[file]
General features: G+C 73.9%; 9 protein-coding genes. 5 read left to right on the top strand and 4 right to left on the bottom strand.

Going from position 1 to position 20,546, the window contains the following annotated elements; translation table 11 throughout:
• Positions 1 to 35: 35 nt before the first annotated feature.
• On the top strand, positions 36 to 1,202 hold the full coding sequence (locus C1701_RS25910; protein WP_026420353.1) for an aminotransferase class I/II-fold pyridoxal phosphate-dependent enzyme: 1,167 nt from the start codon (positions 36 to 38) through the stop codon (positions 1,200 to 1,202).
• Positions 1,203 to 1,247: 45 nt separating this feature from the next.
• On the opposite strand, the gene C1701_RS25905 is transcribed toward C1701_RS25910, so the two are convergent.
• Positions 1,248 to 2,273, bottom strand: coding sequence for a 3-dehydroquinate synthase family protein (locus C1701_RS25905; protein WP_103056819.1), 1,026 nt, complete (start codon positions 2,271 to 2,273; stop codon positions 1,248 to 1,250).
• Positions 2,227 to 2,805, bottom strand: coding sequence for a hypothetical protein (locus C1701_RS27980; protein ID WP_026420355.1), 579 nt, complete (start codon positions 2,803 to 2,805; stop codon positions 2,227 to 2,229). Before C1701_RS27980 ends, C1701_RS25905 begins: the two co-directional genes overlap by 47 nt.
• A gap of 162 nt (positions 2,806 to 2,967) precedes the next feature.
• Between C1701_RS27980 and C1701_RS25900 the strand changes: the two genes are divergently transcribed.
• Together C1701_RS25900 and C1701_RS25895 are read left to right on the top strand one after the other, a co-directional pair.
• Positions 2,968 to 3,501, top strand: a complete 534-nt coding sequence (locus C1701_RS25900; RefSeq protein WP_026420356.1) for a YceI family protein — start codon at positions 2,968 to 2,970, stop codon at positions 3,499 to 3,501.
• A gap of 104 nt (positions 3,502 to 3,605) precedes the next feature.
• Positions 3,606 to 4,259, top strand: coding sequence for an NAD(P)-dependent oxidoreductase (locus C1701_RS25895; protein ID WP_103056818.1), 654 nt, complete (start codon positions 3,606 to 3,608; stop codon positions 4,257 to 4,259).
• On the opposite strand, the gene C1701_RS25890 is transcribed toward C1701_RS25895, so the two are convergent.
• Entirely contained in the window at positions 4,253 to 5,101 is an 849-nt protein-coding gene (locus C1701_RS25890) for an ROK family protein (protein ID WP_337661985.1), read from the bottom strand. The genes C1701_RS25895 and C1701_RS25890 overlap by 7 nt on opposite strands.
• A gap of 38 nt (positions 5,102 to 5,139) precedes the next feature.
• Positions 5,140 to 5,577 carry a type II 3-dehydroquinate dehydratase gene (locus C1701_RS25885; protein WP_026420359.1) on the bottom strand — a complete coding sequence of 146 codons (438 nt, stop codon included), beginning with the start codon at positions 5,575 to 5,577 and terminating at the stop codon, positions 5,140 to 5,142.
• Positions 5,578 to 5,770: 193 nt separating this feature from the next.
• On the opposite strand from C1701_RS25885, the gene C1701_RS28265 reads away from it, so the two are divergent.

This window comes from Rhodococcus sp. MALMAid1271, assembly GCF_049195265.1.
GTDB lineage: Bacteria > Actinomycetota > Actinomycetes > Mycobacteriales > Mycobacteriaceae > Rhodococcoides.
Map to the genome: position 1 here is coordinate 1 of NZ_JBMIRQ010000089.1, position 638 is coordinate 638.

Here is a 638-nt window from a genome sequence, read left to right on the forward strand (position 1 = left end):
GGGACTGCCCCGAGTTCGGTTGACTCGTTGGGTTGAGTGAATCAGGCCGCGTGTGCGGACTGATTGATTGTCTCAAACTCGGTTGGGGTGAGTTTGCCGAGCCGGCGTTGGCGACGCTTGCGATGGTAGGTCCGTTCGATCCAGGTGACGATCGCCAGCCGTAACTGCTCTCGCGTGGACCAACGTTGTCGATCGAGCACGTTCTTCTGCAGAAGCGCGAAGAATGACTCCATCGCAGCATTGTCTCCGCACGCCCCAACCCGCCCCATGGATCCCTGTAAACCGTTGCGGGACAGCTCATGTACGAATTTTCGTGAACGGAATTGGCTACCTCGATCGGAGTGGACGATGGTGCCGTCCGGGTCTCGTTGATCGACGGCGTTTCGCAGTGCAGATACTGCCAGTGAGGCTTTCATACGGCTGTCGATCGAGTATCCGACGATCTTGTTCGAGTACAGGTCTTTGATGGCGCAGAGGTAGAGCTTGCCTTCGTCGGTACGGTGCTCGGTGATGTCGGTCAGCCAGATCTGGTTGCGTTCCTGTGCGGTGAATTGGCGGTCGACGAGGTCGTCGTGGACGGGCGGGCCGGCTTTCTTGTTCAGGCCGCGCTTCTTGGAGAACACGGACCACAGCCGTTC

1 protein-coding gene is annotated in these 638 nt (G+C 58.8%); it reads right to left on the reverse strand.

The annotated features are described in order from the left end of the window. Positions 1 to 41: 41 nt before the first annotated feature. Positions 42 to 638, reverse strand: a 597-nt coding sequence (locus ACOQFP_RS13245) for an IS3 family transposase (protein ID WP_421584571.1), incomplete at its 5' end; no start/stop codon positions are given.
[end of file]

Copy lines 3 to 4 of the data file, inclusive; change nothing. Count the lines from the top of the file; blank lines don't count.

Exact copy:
• Positions 1 to 35: 35 nt before the first annotated feature.
• On the top strand, positions 36 to 1,202 hold the full coding sequence (locus C1701_RS25910; protein WP_026420353.1) for an aminotransferase class I/II-fold pyridoxal phosphate-dependent enzyme: 1,167 nt from the start codon (positions 36 to 38) through the stop codon (positions 1,200 to 1,202).